The Z-Index Property

The Z-Index Property

Positioning elements frequently causes them to overlap and, in fact, the possibility of having elements overlap is an important reason for using positioning in the first place. The normal rule is that elements that come later in the source document are on top of earlier elements. But, as we saw in the example with the star (refer to Figure), that is not always what we want. That example therefore used the z-index property to explicitly put the image behind its containing block. Figure shows an example.

Figure. The effect of z-index: a3 has the highest z-index and is on top; a4 has the lowest z-index and is behind the others.


  DIV {position: absolute; border: solid;

    width: 5em; height: 5em; background: silver;

    text-align: right}

  .a1 {top: 1em; left: 1em; z-endex: 3}

  .a2 {top: 2em; left: 3em; z-index: 2}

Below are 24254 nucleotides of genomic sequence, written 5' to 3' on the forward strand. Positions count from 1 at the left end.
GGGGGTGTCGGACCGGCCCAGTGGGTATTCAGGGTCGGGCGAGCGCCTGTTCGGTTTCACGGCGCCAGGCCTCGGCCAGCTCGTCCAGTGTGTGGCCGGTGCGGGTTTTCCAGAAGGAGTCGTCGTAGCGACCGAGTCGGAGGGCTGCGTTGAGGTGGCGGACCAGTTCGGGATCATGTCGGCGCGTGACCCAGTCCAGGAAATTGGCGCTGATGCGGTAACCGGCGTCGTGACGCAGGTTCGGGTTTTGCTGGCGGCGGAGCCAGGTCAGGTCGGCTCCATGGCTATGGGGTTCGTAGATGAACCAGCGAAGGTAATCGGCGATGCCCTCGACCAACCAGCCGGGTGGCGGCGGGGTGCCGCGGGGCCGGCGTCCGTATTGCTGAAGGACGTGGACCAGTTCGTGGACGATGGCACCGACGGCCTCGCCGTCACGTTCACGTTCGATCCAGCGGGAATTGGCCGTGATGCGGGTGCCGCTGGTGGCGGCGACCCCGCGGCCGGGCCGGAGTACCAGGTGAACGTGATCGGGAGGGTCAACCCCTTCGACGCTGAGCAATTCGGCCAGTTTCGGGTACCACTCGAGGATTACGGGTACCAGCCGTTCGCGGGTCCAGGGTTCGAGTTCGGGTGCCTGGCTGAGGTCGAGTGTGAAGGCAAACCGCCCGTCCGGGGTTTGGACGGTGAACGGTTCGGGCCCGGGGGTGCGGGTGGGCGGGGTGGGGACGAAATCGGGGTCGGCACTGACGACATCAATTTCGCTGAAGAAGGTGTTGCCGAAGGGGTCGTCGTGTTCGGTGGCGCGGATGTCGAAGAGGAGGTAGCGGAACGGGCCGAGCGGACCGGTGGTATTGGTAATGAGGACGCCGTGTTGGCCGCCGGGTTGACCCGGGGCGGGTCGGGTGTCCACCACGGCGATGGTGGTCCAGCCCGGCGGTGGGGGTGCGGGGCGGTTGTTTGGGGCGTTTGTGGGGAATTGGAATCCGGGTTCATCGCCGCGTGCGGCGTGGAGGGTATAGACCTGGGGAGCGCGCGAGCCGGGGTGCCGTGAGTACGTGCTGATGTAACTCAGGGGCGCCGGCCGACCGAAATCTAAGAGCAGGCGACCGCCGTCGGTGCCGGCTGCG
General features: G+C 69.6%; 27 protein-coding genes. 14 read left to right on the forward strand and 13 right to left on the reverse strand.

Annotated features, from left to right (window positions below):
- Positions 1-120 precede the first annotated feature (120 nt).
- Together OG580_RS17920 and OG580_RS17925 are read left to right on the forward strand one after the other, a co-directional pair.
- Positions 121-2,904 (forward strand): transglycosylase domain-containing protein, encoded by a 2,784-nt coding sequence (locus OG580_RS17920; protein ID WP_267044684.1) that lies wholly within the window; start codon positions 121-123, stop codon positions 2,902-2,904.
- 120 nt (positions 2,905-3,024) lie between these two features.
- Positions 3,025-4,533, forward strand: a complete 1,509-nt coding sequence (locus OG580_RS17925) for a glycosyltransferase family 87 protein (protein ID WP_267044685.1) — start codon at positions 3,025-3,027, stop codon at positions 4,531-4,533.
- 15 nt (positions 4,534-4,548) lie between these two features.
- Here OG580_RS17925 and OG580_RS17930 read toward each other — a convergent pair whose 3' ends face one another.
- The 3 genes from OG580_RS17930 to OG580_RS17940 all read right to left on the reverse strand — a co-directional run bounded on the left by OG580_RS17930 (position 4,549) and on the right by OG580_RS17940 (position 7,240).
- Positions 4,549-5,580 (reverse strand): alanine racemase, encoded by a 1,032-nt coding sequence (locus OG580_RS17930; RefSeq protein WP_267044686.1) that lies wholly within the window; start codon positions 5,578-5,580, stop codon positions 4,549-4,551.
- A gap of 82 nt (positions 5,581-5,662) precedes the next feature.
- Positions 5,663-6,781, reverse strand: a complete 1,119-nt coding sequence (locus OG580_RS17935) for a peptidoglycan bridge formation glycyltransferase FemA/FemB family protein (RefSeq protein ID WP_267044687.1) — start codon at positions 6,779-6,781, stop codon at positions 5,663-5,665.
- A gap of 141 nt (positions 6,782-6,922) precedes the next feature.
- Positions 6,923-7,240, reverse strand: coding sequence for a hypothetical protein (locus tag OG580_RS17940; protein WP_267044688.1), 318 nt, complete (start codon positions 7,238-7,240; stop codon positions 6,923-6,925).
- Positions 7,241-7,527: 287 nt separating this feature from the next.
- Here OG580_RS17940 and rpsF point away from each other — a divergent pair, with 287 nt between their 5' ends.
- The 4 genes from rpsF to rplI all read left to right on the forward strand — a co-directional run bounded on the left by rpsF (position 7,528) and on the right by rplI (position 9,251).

.a3 {top: 3em; left: 2em; z-index: 4}

  .a4 {top: 4em; left: 4em; z-index: 1}


<DIV CLASS="a1"><P>a1</DIV>

<DIV CLASS="a2"><P>a2</DIV>

<DIV CLASS="a3"><P>a3</DIV>

<DIV CLASS="a4"><P>a4</DIV>




auto | <integer>



Applies to:

positioned elements





A negative value means that the element will be behind its containing block, and a value of zero or higher means it will be in front. auto is the same as zero (but see the following).

If two elements have the same containing block and the same z-index, the element that comes later in the source will be in front of the earlier element.

The value auto has an effect when containing blocks are nested. If an element that is a containing block for some other elements has a z-index of auto, it means that the z-index of the elements inside this block isn't relative to this containing block, but to the nearest enclosing containing block that doesn't have auto for its value. Thus, if you leave the z-index of all containing blocks as auto, all z-indexes will be relative to the root element, no matter how deeply nested the elements are.

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